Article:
An introduction to holistic fire engineering and holistic fire strategies, by Paul Bryant

Published:  11 January, 2017

During the early days of my career in the fire industry, I was fortunate to witness the start of a sea change in thinking. I saw the emergence of a radical departure from the prescriptive codes that impacted in every aspect of fire safety and protection. A British Standard Committee had been tasked to develop a standard heralding a new, and more flexible approach to fire safety for buildings. The result was new British Standard Draft for Development DD240. Whereas prescriptive codes were often seen as obstacles, DD240 gave the fire engineering profession an alternative way forward.

DD240 was published in 1997. The title DD referred to the fact that it was a Draft for Development - which means, in effect, work in progress. Many of the ideas behind the standard were untested. A revised version of the DD eventually became a fully-fledged British Standard a few years later - BS 7974. The Standard is supported by a number of Published Draft documents covering many aspects of fire safety engineering design.

Today, the performance-based approach is no longer regarded as new or novel. It is used around the world. It now enables the dynamic and complex structures dreamed up by building designers to be realised. 

So, there it is – a happy ending. All fire engineers around the world can celebrate the fact that we have this thing “sorted”. Many of us know that this is not the case.

There is still a general mistrust of performance based fire solutions. Still, authorities around the world ask the simple question, “Is it fully compliant with the codes?” Even if approval submissions include pages of analysis, the design is still questioned. I’ve even known of the methodology being described “b******t”.

Without the rigid nature of prescription, it is difficult for those stakeholders, with ultimate responsibility to approve fire safety designs, to be sure that the proposed strategy will indeed provide for a fire-safe building. In many cases the techniques used to evaluate the building design, such as the use of fire and evacuation modelling, are questioned. And there is a more fundamental question, and that is to do with compliance itself.

When we talk about compliance, we normally mean compliance with national legislation and/or regulations. Such regulations will, more often than not, concentrate on the life safety risk. Consequently, the fire safety engineered solution will provide for life safety. Yet, this is such an opportunity to consider so much more. How many prescriptive or performance-based fire strategies adequately address issues such as the protection of the building and assets, or indeed of business continuity? We often forget that businesses today operate in much less tolerant economic landscapes than before. Even a minor emergency caused by a small fire could trip up many a modern company operating on tight margins and with constricted reaction times.

But the real threat is something that is usually only fleetingly touched upon, and that is the environmental impact of a fire. Apart from the ethical concerns, we are in a world where anybody and everybody could be minded to litigate if any aspect of a fire, caused by somebody else, affects them in any way. I have been preaching this for two decades but it still seems to go unheeded. Large organisations, especially those running services, are aware of this but I bet their fire strategies give a nominal nod to the environmental aspects of a fire. Is it time for the next generation of fire engineering?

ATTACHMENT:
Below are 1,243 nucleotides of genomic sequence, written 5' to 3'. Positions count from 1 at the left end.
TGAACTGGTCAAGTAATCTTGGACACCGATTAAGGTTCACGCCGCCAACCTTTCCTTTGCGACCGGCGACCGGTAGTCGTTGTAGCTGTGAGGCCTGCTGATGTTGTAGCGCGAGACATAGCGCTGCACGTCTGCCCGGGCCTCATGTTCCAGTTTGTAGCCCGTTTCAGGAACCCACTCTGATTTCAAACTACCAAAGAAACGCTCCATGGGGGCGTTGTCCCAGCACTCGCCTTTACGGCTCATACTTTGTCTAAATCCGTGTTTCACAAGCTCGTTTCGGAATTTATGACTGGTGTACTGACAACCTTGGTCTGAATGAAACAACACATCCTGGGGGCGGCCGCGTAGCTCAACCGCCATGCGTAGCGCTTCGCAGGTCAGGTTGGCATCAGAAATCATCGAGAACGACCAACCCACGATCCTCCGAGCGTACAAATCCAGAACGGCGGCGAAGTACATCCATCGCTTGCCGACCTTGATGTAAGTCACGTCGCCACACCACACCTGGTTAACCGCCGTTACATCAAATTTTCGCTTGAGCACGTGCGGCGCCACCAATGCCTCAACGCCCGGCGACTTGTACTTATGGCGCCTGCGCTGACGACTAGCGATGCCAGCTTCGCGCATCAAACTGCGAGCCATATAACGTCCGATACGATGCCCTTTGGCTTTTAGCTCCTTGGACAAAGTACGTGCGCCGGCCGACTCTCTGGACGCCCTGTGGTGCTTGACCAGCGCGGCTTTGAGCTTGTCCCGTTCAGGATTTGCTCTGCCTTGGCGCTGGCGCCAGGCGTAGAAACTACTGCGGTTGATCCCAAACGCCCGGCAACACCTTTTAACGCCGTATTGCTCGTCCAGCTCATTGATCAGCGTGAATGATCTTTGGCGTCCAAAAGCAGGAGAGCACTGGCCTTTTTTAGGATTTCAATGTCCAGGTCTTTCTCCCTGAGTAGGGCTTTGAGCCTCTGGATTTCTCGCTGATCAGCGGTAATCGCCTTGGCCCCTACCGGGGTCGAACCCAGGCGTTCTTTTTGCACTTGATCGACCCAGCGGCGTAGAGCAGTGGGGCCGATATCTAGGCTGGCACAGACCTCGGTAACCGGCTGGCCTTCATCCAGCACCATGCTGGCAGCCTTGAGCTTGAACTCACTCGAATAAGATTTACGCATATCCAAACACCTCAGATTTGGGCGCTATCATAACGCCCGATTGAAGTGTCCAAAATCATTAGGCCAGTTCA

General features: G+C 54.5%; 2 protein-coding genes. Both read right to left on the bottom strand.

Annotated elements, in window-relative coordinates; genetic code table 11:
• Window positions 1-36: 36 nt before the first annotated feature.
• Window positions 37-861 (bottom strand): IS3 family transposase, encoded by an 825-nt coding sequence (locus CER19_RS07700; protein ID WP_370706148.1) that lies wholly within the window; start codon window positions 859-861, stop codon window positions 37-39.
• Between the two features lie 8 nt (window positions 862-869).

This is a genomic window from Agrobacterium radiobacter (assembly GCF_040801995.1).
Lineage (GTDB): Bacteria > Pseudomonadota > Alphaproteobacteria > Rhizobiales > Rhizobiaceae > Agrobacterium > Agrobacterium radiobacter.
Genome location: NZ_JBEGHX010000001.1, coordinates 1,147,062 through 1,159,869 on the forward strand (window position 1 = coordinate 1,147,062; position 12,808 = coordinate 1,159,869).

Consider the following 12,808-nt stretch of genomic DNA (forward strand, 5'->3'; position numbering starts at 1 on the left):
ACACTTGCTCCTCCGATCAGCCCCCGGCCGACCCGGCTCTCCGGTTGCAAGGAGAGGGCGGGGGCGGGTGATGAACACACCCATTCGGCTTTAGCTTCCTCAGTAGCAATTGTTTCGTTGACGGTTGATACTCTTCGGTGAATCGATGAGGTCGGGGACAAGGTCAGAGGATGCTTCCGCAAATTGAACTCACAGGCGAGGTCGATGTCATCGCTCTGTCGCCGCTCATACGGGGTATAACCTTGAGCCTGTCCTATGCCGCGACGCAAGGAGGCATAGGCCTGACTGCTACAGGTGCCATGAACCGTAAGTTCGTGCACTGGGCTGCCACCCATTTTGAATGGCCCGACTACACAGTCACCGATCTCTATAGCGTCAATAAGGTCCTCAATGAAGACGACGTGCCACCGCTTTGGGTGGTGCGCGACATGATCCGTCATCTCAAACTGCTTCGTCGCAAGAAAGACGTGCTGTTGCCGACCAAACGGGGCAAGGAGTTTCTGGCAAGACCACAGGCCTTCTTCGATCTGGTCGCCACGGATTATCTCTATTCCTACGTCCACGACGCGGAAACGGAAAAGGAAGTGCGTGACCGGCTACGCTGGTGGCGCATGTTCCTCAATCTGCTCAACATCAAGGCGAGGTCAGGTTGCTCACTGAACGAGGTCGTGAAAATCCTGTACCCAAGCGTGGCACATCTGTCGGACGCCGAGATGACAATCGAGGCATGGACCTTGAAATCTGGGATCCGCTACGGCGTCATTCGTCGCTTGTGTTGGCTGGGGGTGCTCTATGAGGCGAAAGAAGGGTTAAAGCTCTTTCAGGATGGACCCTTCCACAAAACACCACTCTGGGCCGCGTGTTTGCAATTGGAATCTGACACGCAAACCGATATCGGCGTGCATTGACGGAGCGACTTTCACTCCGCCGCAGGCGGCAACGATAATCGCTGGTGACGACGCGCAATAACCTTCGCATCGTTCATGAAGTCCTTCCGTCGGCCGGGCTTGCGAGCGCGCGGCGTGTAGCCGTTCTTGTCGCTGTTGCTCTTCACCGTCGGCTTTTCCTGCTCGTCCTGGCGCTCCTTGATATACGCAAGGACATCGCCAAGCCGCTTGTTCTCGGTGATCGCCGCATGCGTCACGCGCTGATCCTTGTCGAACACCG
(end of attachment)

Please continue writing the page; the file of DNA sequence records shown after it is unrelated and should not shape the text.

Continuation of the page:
The performance-based approach to fire engineering had given new life to a previously highly controlled profession, under the rules of prescription. We, as fire engineers, must be thankful for the added flexibility. Furthermore, it has given the more proactive of us a chance to be experimental – introducing new ideas and techniques. But is there further to go?

Since 2007, I have been developing the concepts and ideology of the humble fire strategy – from the publication of British Standard PAS 911 in that year to the publication of my book “Fire Strategies – Strategic Thinking” in 2013. What concerned me then, and still does, is that fire engineers do not tackle the full picture. Even with all the sophisticated ideas, computer programmes, and technical innovations, a fire strategy’s main aim is often stated as to “achieve compliance”.

One chapter of my book covers objective setting and equally considers the issues of life safety, property protection, business resilience and continuity, and the protection of our environment. What if we really did begin a project by considering all these objectives, rather than be guided by the need to simply be compliant? And let’s face it, those who write the regulations and standards (which once included me), write documents to be as generalist as possible. These documents aim to cover the most emotive issues such as the safety of life.  Regulations can be too limited to adequately address the multiple issues that impact on the range of design of building types and their uses.

2007 was also the year I became involved in the subject of crisis management. I believed that this was the next big thing – surely every business required proper crisis management planning? After months and months of persistence, the take-up was much less than I had anticipated. Had I wasted much time and money in an idea that was never going to take off? Yet I did put much what I had learned, together with ideas of my own, into a book titled “KF912 – Crisis Management Planning”. The book sold a few copies but not much more.

One aspect of the book that I felt was crucial to businesses was the subject of threat analysis. By combining a proper assessment of threat, together with an understanding of all objectives facing an organisation, an effective and relevant risk-reduction plan can be developed.

Of course, there are many ways a crisis can play out. Fire is only one possible outcome. But it is an important outcome, and can result as a direct consequence of a crisis, or could be one critical outcome of the handling (or mishandling) of a crisis. Thus, the analysis of threats can directly assist in the reduction of both the possibility and impact of a fire. So what if we combined expanded levels of threat analysis and objective setting as part of a fire engineered design solution? And what if we update our views on the performance based approach?

I believe that there are still a few issues that we need to re-address. These include: